NPC – reaching those hard to get to parts31 March 1998
A key to good economic performance of a nuclear plant is keeping the plant operating. When equipment needs to be replaced, the speed at which the part is obtained and the certainty that it is the right part, are critical. The Framatome Technologies, Inc (FTI) Nuclear Parts Center (NPC) offers an option to utilities – an independent source for nuclear-qualified, safety-related spare parts, from valves and actuator parts, to filters and motors, to tensioners and spare reactor-vessel studs.
A nuclear utility never sleeps. When an outage begins, qualified spare parts must be available around the clock. Utilities have their own parts warehouses that provide the needed supplies on the spot. But, there are cases when the parts are not available.
The NPC was established in 1977 to support PWR power plants with high-quality parts and services for equipment originally supplied or manufactured by The Babcock & Wilcox Company. However, over the years, that charter has been expanded, and the Center has provided equipment to every commercial nuclear utility in the US, and to several nuclear plants abroad.
SPARE NUCLEAR-QUALIFIED PARTS
Under the “third-party supplier” concept, FTI has set up partnerships with manufacturers of nuclear-grade equipment to meet industry requirements. Components are stocked from more than a dozen manufacturers, such as motors and valves from Limitorque, Anderson Greenwood, Yarway, Velan, Anchor/Darling, and Latty, as well as non-valve components from Burndy and Jeumont Industrie-Framatome.
FTI, in conjunction with each supplier, has established generic specifications and stringent requirements for the design and manufacture of safety-related components. FTI then purchases the items in quantity. All items are produced in accordance with both the manufacturer’s and FTI’s quality-assurance programmes.
“Ordering from the original manufacturer can take from 12 to 36 weeks lead time,” said Sandy Hellman, vice president, Nuclear Parts Center. “Because we maintain open stock, the NPC acts as an extension of the customer’s warehouse so parts are available without the wait.”
After the components arrive at the NPC, they are receipt-inspected by qualified inspectors, and the required documentation is compiled and approved. Following acceptance, items are cleaned and packaged in accordance with ANSI N45.2.1 and N45.2.2 level B and ANSI/ASME NQA-2, then placed in inventory.
NPC inventory is stocked in a level-B warehouse, with constant temperature and humidity controls. Stock levels are maintained by monitoring the demand, and by trending usage rates to prevent stock-outs.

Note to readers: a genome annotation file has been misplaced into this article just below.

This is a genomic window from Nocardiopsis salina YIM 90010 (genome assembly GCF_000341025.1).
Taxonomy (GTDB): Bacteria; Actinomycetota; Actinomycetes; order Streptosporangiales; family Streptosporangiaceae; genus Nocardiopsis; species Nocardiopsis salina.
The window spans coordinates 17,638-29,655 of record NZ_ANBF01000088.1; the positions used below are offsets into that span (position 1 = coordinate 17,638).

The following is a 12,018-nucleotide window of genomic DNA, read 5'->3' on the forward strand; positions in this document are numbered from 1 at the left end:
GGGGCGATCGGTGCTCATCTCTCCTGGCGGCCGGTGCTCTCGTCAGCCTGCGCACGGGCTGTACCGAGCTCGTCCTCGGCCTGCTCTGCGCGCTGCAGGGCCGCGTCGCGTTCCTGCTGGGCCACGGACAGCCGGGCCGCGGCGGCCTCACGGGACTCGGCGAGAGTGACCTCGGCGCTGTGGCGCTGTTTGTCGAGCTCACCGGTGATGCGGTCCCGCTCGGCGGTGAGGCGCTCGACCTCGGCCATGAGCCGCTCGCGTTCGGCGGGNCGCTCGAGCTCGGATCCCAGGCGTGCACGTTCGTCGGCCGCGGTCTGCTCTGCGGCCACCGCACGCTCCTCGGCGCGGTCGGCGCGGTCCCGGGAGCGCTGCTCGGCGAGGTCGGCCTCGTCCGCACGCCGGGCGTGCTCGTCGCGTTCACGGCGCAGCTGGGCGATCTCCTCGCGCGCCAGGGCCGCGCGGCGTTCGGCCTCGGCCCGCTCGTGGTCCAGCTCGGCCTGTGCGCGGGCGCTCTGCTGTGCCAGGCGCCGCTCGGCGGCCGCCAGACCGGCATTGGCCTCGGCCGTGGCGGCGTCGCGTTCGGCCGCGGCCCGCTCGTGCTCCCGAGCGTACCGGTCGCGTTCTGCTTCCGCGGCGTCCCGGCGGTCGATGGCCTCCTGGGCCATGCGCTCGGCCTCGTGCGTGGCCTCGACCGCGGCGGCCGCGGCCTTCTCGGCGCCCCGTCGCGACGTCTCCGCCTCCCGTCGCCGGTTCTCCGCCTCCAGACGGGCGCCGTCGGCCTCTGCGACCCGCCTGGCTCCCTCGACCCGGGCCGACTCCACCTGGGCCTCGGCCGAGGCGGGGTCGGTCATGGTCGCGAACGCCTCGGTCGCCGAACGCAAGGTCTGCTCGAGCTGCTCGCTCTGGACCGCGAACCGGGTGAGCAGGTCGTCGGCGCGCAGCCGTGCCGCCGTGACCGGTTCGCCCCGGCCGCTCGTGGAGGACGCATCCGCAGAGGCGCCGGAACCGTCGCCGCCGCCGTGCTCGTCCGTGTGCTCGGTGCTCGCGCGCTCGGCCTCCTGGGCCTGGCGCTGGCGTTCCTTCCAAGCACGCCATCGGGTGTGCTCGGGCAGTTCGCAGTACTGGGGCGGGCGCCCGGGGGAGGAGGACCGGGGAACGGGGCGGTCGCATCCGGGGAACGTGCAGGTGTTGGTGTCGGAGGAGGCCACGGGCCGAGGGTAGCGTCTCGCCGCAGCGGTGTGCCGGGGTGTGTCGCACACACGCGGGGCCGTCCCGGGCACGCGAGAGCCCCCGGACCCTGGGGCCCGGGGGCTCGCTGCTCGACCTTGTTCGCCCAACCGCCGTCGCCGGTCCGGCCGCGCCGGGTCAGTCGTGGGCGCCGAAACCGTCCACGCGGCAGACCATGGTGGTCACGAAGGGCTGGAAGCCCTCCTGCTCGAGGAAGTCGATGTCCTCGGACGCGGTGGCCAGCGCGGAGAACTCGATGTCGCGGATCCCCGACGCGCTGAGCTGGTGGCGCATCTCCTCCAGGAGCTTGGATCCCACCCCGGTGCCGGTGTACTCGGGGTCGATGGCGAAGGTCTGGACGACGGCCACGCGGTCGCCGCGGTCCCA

ORDERING AND THE WWW
To facilitate the ordering process, a customer can pick up the phone and speak with a customer account manager. Orders are processed individually on an as-needed basis, or under a blanket order, with the NPC releasing items on demand. The NPC has also developed a streamlined approach to ordering with the Electronic Data Interchange (EDI) software to save time for participating utilities. A utility can electronically send a purchase order through the EDI, and the order will be picked, packed and shipped within four hours of receipt – usually same-day shipment. The NPC has a standing record of 20 minutes from receipt of an order to arrival on the shipping dock.
The NPC also provides for expeditious shipping of stocked parts with on-premises Federal Express and United Parcel Service shipping stations, a foam-packaging system, and a laser bar-code scanner.
To reduce costs and save time, the Nuclear Parts Center recently instituted a Customer Inquiry System on the world wide web (www.framatech.com). Here, a customer can personally “visit” the warehouse on-line to determine if the needed parts are available, and obtain pricing information. The customer can then electronically order the item on-line, and it can be shipped within hours of receipt – eliminating paperwork, and delays for quotes, availability, pricing or purchase orders.
On receiving an inquiry for an NPC inventory item, all customer-specified requirements are reviewed. Any exceptions or discrepancies are identified and resolved before an order is accepted. The item is then pulled from inventory, repackaged as necessary, verified, and shipped. This entire process is often completed in hours, depending on the customer’s needs. One utility called for some emergency replacement parts on Christmas Eve. “We didn’t work on Christmas Day, but we came in on December 26 and had the parts shipped December 27, along with an engineer from field services to help install them,” said Business Manager John Shively.
The ability to specify equipment requirements, and the readily available inventory make this responsive service unique within the industry.
QUALIFIED PERSONNEL – QUALIFIED PARTS
The NPC personnel roster of 45 includes 14 qualified engineers with combined industry experience of more than 20 years in procuring and qualifying nuclear plant equipment. In addition, technical personnel perform inspection and materials-control duties, along with the contract administrators and operations support staff who are dedicated to ensuring that all technical specifications are met.